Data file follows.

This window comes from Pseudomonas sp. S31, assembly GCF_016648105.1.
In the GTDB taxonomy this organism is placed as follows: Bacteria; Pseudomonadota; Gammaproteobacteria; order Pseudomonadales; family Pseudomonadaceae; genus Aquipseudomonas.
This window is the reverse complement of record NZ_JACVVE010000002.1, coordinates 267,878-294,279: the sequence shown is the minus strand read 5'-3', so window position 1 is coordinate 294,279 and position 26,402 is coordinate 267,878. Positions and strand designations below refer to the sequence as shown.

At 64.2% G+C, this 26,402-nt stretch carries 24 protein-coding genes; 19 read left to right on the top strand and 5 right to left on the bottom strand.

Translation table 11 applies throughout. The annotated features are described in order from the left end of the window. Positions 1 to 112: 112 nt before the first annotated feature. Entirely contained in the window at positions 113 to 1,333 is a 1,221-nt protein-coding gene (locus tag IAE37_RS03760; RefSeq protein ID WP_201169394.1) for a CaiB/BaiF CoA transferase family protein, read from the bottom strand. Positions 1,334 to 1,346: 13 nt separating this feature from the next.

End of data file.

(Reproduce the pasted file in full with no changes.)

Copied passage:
This window comes from Pseudomonas sp. S31, assembly GCF_016648105.1.
In the GTDB taxonomy this organism is placed as follows: Bacteria; Pseudomonadota; Gammaproteobacteria; order Pseudomonadales; family Pseudomonadaceae; genus Aquipseudomonas.
This window is the reverse complement of record NZ_JACVVE010000002.1, coordinates 267,878-294,279: the sequence shown is the minus strand read 5'-3', so window position 1 is coordinate 294,279 and position 26,402 is coordinate 267,878. Positions and strand designations below refer to the sequence as shown.

At 64.2% G+C, this 26,402-nt stretch carries 24 protein-coding genes; 19 read left to right on the top strand and 5 right to left on the bottom strand.

Translation table 11 applies throughout. The annotated features are described in order from the left end of the window. Positions 1 to 112: 112 nt before the first annotated feature. Entirely contained in the window at positions 113 to 1,333 is a 1,221-nt protein-coding gene (locus tag IAE37_RS03760; RefSeq protein ID WP_201169394.1) for a CaiB/BaiF CoA transferase family protein, read from the bottom strand. Positions 1,334 to 1,346: 13 nt separating this feature from the next.